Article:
They say that if you face your loss, accept your grief, you will be able to move on. But that everyone does it on a different time line. That you never stop grieving that loss, but that it gets easier. And I would have to say that is true, but damn if it isn’t unbelievably hard.


Being that I am on this healing hike thing, I felt obligated to hike this metaphorical mountain. They say that the healthy way is to embrace the pain, but that is so much harder than they make it out to be. To me, grief and loss are the absolute worse of feelings, it rips out your soul. And to me, avoiding that shit is SOOO much easier. But you know what happens, people will just keep dying. That is just how it is, and it sucks really bad. And it gets more and bigger, and it takes more and more emotional energy to avoid the reality. I had to start avoiding all funerals. I just could not take it. But when my little brother/nephew recently died, I decided to do things differently. Okay Universe, you win. From now on I am going to let all of my grief and loss just come right out. Just let that freak flag fly, then @$#* force myself to face the grief. I forced myself to go to his funeral. I forced myself to talk about him. I forced myself to let everyone see me cry, see my pain and my grief. I can get down right pissy with the Universe about my lot in life. It’s sort of our thing. The Universe beats the living shit out of me, and finally, when I cannot take it anymore, I give up, and I start to listen. I stop trying to prove that I know it all and must admit that I clearly do not. Well, if you ever have been to an AA meeting, you will know this is the first step. The first step is when you are finally willing step over that line of denial and admit you have a problem, that you do not have your shit together, and that you need to do something different with your life. It is a hard line to step over. It is what I think keeps us sick.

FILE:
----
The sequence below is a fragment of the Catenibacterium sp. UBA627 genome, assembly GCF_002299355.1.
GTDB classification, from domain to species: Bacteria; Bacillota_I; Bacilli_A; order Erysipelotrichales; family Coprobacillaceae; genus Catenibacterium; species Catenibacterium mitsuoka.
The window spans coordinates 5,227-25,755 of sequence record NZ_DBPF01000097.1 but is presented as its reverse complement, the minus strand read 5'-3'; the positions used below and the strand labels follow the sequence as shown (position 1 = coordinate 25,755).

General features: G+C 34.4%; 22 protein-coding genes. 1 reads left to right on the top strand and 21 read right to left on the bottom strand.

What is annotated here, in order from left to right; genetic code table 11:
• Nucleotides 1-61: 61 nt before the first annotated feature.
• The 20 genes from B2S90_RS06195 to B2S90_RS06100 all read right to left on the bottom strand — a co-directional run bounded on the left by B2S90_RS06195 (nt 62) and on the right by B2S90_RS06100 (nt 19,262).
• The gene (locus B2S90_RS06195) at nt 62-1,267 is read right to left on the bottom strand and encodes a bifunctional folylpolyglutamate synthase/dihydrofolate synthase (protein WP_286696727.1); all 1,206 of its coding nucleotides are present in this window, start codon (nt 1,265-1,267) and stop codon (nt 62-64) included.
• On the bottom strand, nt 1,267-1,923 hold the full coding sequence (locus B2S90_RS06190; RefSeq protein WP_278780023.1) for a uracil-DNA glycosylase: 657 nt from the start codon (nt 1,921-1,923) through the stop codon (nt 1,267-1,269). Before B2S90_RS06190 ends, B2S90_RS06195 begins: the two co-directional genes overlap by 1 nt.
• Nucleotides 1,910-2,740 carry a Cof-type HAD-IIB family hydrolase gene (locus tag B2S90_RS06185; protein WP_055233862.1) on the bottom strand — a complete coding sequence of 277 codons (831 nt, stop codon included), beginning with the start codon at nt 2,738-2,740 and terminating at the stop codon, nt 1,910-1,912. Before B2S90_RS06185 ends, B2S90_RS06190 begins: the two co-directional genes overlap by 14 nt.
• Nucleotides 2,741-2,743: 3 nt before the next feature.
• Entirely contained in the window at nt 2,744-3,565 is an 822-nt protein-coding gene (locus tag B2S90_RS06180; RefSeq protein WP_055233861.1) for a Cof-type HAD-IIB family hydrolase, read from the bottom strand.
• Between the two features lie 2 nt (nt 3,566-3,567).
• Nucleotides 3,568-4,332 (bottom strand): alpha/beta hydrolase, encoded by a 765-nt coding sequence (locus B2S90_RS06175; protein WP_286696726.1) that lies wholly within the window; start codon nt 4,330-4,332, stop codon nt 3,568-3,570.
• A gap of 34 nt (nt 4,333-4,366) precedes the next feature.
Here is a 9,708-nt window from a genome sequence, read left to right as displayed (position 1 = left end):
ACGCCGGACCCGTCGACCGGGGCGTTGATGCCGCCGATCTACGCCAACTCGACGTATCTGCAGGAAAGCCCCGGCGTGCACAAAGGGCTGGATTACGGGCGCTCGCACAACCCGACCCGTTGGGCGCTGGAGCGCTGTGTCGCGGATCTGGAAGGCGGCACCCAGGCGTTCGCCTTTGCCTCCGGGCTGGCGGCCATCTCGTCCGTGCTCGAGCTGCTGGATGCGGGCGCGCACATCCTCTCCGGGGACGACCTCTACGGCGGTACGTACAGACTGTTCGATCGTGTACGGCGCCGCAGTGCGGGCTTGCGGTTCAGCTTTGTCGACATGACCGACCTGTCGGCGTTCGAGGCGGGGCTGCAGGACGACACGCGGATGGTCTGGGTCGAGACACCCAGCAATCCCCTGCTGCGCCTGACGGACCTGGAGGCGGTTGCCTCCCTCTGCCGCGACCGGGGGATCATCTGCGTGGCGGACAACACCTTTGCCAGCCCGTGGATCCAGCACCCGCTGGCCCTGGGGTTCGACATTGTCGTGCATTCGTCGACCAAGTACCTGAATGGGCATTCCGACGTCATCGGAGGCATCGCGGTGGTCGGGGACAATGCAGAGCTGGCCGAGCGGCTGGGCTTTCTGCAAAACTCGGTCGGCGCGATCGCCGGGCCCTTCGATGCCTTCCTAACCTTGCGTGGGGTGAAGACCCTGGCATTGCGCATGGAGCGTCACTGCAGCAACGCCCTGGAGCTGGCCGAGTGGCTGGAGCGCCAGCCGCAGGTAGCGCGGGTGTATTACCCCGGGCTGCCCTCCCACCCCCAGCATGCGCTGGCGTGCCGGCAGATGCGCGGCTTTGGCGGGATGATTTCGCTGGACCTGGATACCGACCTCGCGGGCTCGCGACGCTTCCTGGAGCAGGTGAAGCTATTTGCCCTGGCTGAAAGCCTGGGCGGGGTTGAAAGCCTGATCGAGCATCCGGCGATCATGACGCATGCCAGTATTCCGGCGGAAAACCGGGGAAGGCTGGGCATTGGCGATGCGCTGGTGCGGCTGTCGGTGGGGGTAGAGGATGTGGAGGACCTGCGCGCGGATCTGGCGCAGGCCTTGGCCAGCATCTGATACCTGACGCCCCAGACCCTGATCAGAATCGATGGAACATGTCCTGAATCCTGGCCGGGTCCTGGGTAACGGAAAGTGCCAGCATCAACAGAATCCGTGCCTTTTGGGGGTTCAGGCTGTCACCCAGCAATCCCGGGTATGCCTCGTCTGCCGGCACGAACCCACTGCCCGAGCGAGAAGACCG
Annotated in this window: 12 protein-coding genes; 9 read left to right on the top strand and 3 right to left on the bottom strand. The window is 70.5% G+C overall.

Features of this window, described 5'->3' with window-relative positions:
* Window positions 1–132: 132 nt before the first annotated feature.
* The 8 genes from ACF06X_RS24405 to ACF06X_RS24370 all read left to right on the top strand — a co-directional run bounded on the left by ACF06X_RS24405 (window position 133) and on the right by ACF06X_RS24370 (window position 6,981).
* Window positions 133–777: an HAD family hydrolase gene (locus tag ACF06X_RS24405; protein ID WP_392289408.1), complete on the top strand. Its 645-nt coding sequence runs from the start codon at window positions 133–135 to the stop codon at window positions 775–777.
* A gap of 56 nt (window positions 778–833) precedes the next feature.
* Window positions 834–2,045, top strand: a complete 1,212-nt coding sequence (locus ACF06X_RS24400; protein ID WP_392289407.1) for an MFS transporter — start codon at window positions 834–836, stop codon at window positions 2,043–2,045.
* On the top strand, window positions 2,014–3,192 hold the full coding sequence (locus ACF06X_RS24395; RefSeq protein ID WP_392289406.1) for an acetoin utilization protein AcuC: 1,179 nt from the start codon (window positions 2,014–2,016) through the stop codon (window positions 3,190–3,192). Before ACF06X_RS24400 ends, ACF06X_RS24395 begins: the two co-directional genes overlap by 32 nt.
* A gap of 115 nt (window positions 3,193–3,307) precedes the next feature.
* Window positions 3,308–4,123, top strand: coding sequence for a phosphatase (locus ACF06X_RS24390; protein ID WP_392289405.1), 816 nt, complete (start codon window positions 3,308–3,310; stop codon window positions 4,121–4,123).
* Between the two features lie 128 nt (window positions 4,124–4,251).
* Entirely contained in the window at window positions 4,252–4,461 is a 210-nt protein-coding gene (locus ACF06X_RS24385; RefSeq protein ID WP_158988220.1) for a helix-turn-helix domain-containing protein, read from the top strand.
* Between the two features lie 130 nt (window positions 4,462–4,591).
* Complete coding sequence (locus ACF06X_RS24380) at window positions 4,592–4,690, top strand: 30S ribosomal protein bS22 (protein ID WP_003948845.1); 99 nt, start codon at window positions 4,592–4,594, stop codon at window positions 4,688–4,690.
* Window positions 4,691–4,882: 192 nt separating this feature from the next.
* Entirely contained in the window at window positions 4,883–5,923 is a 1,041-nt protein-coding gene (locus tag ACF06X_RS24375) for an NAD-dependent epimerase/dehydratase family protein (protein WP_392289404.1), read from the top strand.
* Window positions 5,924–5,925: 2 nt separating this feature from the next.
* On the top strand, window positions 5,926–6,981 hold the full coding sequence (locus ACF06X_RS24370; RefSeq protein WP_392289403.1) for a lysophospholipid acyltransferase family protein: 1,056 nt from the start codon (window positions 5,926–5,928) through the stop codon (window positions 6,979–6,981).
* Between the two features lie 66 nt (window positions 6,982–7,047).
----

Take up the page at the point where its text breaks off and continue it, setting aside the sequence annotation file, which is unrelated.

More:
I am still waiting for the grieving processes to work its magic fully. I hear it is a long-haul hike. It apparently takes a long time, and it is a rough mountain to climb. I will let you know how it goes. So far, I just look like a crazy woman who cries a lot. But, as always, all I can do is just keep hiking, and hope that the top of the mountain is just over that next ridge.


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marciebop
Jun 18, 2023

I doubt you are aware, but my mother (I guess a nice way to put it) lives in her own reality. Okay, she lies and alters the narrative to suit her audience. If you ask her why CJ was named CJ, she'll tell you that Dad never got over her so he named his son after her, Carole Jones. Even though her maiden name began with an S and she remarried in 1968, and her new married name began with an L. My mother's narcissistic ego had to make it about her.